A Freak Accident On The Amazing South Beach Redundant Sewer Project

Is the City of Miami Beach mismanaging the contractors?

22 April 2016

By David Arthur Walters

A freak accident last evening has delayed the dragging of an assembled 54-inch ISCO sewer pipe stretched out 1,300 feet along Euclid Avenue, from 8th Street to 5th Street, across 5th Street and onward to 3rd Street, where the end will eventually be inserted into the entrance hole of the tunnel already horizontally drilled from 3rd Street to Washington Avenue and Commerce Street, and then pulled through that tunnel to Commerce, where it will be attached to the system that runs across Government Cut to the water treatment plant in Virginia key.

The hole at 3rd Street was previously the exit hole for a 3,300 feet long tunnel drilled 40 feet underground, from 11th Street to 3rd Street, into which the pulling of that length of pipe was completed March 18.

This new “sewer force main” is called “redundant” because, as stated by City Manager Jimmy Morales to Mayor Philip Levine and the Commission, there is no imminent threat of failure of the old sewer main that runs along Alton Road several blocks west of Washington and Euclid Avenues.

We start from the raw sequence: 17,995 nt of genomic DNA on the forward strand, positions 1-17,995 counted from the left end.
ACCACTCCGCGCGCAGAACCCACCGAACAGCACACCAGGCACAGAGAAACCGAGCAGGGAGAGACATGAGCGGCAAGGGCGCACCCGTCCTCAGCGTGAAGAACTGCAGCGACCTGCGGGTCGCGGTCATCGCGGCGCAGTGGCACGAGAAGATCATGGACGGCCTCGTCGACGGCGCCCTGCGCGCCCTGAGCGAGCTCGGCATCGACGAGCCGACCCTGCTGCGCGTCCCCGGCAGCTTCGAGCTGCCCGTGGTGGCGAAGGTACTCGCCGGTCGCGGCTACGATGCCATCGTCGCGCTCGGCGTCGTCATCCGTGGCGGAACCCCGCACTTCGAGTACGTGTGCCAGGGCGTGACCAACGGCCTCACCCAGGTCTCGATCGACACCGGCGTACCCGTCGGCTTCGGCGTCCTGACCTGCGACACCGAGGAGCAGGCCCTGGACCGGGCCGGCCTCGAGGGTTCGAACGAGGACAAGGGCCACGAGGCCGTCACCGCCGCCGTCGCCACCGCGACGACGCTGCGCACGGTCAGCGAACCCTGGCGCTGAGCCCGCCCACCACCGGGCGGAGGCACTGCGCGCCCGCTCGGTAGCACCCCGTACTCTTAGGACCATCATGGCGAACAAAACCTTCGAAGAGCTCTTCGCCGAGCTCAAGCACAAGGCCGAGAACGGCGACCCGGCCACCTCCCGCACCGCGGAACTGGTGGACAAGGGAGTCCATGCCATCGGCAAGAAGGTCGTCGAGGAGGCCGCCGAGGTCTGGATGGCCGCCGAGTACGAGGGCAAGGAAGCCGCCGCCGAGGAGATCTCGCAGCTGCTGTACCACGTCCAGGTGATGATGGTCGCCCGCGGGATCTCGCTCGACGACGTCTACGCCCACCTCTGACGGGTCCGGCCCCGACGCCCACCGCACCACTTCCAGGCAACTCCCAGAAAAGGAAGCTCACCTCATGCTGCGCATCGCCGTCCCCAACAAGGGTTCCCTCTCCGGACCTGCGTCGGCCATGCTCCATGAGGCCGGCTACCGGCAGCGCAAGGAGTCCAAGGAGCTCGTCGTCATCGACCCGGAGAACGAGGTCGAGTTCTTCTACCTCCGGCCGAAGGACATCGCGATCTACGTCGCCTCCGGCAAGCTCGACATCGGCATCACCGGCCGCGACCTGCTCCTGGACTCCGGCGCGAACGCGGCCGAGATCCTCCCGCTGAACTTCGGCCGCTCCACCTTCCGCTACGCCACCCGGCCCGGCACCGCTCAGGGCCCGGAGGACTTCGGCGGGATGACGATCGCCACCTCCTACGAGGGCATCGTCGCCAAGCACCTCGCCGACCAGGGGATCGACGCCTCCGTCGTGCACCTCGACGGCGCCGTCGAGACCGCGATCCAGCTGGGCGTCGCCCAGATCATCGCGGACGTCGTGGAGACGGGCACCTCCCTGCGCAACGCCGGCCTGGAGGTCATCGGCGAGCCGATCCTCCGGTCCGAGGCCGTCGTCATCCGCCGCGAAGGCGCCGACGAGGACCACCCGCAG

Of the 260 pipes electromagnetically tested there, a mere 8 pipes, or three percent (3%) of the total, were deemed stressed, indicating an incipient risk of potential failure, meaning that the stress on the wire bindings was the earliest or beginning sign that the system could fail.

It was with the incipient risk in mind that reportedly hundreds of requests were sent out to for proposals. According to city officials, only two firms were interested in the project, both owned and operated by highly qualified members of the Mancini Family. A $10,482,000 contract was awarded, and then $6,781,513 was added on a no-bid basis to the winner. A rush was put on the job although the city manager had stated there was no risk of “imminent failure” to the old system.

Traffic had been halted on 5th Street for the dragging of the pipe at 11 P.M. on Thursday when one side of a 19 244 lb. small (John Deere 85G) excavating machine travelling along the edge of the hole at 3rd Street collapsed the paving along the curb and got stuck.
A worker ran up to announce the accident. “Who was driving?” “The black guy.” “What? Almost all Mancini’s guys are black,” As it turned it, it was a white guy, one of Mancini’s employees, an old hand on drilling jobs.


Roger Williams, the city’s consulting engineer from AECOM, pointed out that it is very wet under the streets of Miami Beach, which was originally a mangrove swamp, and that the old wire-meshing system that protects the roads from collapse from undue weight is not optimal although it was good technology at the time. The curb area above the edge of the slanting entry hole was particularly weak.